Campaign to get youngsters talking about mental health

A Wigan man has launched a campaign to teach youngsters about the options available to them when it comes to getting help with mental illness.

Thursday, 15th June 2017, 11:12 am
Updated Monday, 19th June 2017, 12:39 pm
Picture by Julian Brown 06/03/17 Peter Hill is working with Wigan Warriors community foundation to cycle from Wigan to Paris

Peter Hillis organising the epic Pedal 2 Paris ride as a fund-raising campaign in memory of a close friend who took his own life.

He will set off for the French capital on July 21 to raise awarness mental health issues that affected his friend.

And ahead of the gruelling ride, the 32-year-old has been touring schools to teach youngsters about the importance of seeking help whenever mental health issues strike, with the help of the Wigan Warriors Community Foundation.

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Peter said: “I’ve been running assemblies, in which I put out the message that it’s okay to not be okay, and to reach out to the people around you if you find you are struggling.”

“I told them my story, about how I was having a great year and having some fantastic experiences, and then this mega thing (his friend’s death) happened to me.”

Peter said it was important to teach young minds the vital step of understanding their own state of mind as well as others.

He said: “We give the key facts on what depression is and what mental health means.

“We have specifically spoken to Year 10s as they approached the first real pressure in their lives, of going through their GCSEs.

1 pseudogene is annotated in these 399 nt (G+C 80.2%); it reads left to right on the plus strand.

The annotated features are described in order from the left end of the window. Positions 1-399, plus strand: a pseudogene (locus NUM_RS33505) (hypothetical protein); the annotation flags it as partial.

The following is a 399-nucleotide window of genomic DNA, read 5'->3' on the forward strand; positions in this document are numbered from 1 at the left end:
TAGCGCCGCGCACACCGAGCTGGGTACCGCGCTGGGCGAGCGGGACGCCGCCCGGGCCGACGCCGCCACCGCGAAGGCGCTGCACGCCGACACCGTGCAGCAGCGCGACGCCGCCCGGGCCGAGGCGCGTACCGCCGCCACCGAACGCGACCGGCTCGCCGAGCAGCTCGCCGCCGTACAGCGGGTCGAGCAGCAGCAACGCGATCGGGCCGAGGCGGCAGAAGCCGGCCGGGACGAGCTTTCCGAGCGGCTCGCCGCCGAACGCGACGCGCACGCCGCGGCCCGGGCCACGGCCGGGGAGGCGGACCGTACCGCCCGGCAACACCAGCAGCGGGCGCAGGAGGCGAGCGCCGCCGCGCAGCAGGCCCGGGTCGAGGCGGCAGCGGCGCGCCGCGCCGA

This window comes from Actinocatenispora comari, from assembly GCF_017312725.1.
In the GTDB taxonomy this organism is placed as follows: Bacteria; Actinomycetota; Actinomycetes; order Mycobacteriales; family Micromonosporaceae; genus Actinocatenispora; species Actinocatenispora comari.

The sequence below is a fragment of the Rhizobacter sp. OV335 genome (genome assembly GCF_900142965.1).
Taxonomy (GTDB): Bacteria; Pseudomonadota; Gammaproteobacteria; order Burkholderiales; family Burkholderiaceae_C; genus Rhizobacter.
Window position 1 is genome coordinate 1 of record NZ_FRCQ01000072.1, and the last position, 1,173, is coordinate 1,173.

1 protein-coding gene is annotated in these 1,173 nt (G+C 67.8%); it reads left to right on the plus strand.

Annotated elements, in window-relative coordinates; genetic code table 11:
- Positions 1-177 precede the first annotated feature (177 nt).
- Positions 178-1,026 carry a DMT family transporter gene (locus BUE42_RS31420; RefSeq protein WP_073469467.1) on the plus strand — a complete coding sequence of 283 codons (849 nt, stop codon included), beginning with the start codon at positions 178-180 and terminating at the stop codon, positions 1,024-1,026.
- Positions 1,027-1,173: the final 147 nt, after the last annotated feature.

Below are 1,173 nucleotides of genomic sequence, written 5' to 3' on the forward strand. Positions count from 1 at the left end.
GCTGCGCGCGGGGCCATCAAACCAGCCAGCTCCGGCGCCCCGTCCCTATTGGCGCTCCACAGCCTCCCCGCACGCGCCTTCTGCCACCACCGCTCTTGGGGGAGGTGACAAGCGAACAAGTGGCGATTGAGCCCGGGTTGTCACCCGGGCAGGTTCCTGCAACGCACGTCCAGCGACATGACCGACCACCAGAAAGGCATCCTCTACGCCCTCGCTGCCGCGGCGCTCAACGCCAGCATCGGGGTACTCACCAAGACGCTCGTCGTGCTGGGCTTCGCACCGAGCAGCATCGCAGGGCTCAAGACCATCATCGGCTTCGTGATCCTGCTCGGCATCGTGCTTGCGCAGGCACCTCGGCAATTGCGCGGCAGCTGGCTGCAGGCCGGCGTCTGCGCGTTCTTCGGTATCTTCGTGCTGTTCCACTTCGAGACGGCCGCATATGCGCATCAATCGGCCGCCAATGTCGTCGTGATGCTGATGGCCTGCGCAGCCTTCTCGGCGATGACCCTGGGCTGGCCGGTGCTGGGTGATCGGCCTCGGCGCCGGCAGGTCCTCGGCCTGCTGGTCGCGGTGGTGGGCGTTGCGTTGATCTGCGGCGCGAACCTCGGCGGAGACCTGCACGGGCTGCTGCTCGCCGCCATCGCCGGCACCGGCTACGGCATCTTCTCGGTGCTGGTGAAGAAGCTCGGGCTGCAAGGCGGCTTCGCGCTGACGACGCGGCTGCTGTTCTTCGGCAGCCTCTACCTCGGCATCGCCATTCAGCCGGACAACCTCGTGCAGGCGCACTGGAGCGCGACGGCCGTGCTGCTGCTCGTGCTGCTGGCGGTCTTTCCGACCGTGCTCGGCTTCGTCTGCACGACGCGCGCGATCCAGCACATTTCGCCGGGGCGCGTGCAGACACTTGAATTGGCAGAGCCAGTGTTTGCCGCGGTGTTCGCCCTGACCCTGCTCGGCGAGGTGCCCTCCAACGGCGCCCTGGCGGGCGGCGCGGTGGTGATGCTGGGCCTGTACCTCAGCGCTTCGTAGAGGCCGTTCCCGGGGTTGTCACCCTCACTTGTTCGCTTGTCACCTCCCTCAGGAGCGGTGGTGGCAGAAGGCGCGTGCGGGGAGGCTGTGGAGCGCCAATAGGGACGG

“We delivered the message that there’s a huge network around you, without you even having to go to a charity.

“You have friends, you have teachers, but if you can’t speak to them there are charities out there.”

Peter, a singer and DJ from Beech Hill, added: “The Warriors Foundation listened to my story and I told them I wanted to help integrate a more direct mental health message into their work.”

The borough has seen an alarming increase in suicide rates in recent years. Last year, a council report revealed that Wigan had a higher suicide rate than not only the North West, but the national average as well.

The borough’s suicide rate of 11.3 deaths per 100,000 people eclipsed the North West average of 10.1, whereas the national figure was 8.8.

Many believe these unsettling statistics could be rooted in people’s apprehension of speaking out.

Peter said: “Adults are afraid to talk about the subject. So if you speak to children in the right manner, they take the message on board early on that you can talk to people if you need help.”

For more information on Peter’s ride to Paris and how to get involved or donate, visit

For confidential support call the Samaritans on 08457 90 90 90, visit a local Samaritans branch or go to